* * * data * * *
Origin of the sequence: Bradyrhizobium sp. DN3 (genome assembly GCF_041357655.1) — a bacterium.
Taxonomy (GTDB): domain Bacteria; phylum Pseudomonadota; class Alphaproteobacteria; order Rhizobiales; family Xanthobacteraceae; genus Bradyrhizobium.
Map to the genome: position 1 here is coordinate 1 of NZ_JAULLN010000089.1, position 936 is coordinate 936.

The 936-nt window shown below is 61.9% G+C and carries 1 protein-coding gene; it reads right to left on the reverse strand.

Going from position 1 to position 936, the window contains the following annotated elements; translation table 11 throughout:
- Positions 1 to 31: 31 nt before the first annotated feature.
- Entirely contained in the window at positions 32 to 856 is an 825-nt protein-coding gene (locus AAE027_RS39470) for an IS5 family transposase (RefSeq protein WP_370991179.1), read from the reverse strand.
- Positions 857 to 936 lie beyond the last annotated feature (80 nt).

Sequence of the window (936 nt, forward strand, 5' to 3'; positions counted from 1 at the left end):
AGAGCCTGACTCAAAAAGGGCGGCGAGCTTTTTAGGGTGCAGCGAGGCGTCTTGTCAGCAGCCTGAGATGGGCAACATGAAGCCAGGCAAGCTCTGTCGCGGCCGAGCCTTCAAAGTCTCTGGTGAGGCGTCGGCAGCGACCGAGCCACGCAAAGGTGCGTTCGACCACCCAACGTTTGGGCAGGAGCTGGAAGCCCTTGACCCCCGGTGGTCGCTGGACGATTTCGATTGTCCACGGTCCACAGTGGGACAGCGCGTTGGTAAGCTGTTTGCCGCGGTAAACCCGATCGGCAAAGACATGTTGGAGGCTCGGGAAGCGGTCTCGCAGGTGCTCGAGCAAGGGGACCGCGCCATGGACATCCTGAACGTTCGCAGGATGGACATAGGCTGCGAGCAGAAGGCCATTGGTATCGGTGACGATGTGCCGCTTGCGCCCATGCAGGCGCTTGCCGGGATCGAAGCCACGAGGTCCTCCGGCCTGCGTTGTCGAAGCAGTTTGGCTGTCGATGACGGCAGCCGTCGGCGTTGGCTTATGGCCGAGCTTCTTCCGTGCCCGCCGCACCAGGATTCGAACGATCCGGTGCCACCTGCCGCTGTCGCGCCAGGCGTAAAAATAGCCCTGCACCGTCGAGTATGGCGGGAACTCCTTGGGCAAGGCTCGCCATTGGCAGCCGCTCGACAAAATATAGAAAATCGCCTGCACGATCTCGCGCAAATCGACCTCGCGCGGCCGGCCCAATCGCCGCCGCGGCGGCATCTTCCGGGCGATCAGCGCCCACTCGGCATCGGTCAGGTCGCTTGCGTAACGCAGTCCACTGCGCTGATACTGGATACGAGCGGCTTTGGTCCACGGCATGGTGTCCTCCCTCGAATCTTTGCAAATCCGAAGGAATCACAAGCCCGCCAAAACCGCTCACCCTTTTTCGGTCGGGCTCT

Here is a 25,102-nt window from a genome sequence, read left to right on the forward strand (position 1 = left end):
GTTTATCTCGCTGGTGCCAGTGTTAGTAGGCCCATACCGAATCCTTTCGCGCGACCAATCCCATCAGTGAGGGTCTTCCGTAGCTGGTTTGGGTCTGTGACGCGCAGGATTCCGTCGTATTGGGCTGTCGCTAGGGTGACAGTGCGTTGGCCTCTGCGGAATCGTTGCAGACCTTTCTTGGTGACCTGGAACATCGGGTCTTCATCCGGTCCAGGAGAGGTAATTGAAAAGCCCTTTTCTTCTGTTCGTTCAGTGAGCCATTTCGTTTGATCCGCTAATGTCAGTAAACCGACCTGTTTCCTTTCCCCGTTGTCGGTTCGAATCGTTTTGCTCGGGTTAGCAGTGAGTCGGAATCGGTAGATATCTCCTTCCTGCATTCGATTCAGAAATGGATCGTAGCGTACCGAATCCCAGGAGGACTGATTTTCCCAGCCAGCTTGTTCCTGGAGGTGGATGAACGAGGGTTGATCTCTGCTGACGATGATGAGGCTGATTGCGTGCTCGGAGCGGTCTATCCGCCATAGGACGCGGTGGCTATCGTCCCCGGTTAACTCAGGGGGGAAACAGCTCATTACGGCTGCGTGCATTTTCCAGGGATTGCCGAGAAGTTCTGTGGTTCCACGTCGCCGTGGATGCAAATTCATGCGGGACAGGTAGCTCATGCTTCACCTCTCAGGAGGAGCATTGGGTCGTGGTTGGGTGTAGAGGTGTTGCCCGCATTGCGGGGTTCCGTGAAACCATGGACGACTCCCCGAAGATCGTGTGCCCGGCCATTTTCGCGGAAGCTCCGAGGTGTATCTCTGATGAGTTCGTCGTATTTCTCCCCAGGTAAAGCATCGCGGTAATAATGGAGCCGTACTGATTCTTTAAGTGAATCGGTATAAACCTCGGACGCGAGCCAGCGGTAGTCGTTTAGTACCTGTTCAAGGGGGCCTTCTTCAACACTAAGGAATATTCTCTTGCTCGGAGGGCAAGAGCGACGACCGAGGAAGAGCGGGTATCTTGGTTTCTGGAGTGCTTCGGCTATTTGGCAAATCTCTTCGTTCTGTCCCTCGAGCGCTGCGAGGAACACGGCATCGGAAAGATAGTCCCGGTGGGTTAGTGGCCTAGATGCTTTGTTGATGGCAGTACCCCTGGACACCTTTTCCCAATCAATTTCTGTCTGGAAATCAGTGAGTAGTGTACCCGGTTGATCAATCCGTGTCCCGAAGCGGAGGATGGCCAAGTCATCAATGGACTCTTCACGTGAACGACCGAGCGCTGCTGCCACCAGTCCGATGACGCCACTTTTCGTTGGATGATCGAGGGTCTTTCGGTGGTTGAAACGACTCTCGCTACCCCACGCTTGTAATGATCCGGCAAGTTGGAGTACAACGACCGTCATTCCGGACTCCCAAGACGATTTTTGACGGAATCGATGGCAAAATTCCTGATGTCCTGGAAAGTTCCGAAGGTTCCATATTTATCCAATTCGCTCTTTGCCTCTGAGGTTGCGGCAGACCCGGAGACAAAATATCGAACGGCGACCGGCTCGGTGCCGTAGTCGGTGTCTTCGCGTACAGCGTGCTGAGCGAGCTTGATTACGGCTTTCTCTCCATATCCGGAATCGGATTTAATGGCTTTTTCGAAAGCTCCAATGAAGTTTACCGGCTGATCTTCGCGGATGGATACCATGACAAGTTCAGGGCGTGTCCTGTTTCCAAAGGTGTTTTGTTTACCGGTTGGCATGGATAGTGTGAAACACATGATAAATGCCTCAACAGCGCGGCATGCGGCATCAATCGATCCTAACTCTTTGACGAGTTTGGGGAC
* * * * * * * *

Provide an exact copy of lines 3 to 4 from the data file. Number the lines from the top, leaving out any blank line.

Map to the genome: position 1 here is coordinate 1 of NZ_JAULLN010000089.1, position 936 is coordinate 936.

The 936-nt window shown below is 61.9% G+C and carries 1 protein-coding gene; it reads right to left on the reverse strand.